- Aggregate Reports
- ERROR REPORTS
- AFRF reports
- IODEF reports
- COPYRIGHT AND LICENSE
Mail::DMARC::Report - A DMARC report interface
DMARC reports are information that a DMARC implementing Mail Transfer Agent (MTA) sends to Author Domains and also something that an Author Domain owner receives from other DMARC implementing MTAs. Mail::DMARC supports both roles, as a sender and a receiver.
There are two report types, aggregate and forensic.
1. store reports 2. bundle aggregated reports 3. format report in XML 4. gzip the XML 5. deliver report to Author Domain
1. accept reports via HTTP or SMTP 2. parse the compressed XML message 3. store the report 4. present stored data
Verify External Destinations
1. Extract the host portion of the authority component of the URI. Call this the "destination host". 2. Prepend the string "_report._dmarc". 3. Prepend the domain name from which the policy was retrieved. 4. Query the DNS for a TXT record at the constructed name. If the result of this request is a temporary DNS error of some kind (e.g., a timeout), the Mail Receiver MAY elect to temporarily fail the delivery so the verification test can be repeated later. 5. If the result includes no TXT resource records or multiple TXT resource records, a positive determination of the external reporting relationship cannot be made; stop. 6. Parse the result, if any, as a series of "tag=value" pairs, i.e., the same overall format as the policy record. In particular, the "v=DMARC1" tag is mandatory and MUST appear first in the list. If at least that tag is present and the record overall is syntactically valid per Section 6.3, then the external reporting arrangement was authorized by the destination ADMD. 7. If a "rua" or "ruf" tag is thus discovered, replace the corresponding value extracted from the domain's DMARC policy record with the one found in this record. This permits the report receiver to override the report destination. However, to prevent loops or indirect abuse, the overriding URI MUST use the same destination host from the first step.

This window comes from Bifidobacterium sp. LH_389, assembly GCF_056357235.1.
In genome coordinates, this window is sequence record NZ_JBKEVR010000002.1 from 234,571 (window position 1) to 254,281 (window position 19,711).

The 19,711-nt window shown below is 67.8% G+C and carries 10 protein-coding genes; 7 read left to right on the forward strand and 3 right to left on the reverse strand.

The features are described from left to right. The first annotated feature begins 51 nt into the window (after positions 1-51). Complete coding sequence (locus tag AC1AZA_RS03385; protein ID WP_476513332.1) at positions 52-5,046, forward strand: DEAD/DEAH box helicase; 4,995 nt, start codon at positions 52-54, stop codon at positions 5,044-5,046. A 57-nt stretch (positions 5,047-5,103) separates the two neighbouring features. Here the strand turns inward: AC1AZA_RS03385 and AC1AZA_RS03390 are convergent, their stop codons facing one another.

12.2.4. Error Reports
When a Mail Receiver is unable to complete delivery of a report via any of the URIs listed by the Domain Owner, the Mail Receiver SHOULD generate an error message. An attempt MUST be made to send this report to all listed "mailto" URIs and MAY also be sent to any or all other listed URIs.
The error report MUST be formatted per [MIME]. A text/plain part MUST be included that contains field-value pairs such as those found in Section 2 of [DSN]. The fields required, which may appear in any order, are:
Report-Date: A [MAIL]-formatted date expression indicating when the transport failure occurred.
Report-Domain: The domain-name about which the failed report was generated.
Report-ID: The Report-ID: that the report tried to use.
Report-Size: The size, in bytes, of the report that was unable to be sent. This MUST represent the number of bytes that the Mail Receiver attempted to send. Where more than one transport system was attempted, the sizes may be different; in such cases, separate error reports MUST be generated so that this value matches the actual attempt that was made. For example, a "mailto" error report would be sent to the "mailto" URIs with one size, while the "https" reports might be POSTed to those URIs with a different size, as they have different transport and encoding requirements.
Submitter: The domain-name representing the Mail Receiver that generated, but was unable to submit, the report.
Submitting-URI: The URI(s) to which the Mail Receiver tried, but failed, to submit the report.
An additional text/plain part MAY be included that gives a human- readable explanation of the above, and MAY also include a URI that can be used to seek assistance.
[NOTE: A more rigorous syntax specification, including ABNF and possible registration of a new media type, will be added here when more operational experience is acquired.]
Section 3.5 Out of Scope:
This first version of DMARC supports only a single reporting format.
Matt Simerson <firstname.lastname@example.org>
Davide Migliavacca <email@example.com>
COPYRIGHT AND LICENSE
This software is copyright (c) 2015 by Matt Simerson.
This is free software; you can redistribute it and/or modify it under the same terms as the Perl 5 programming language system itself.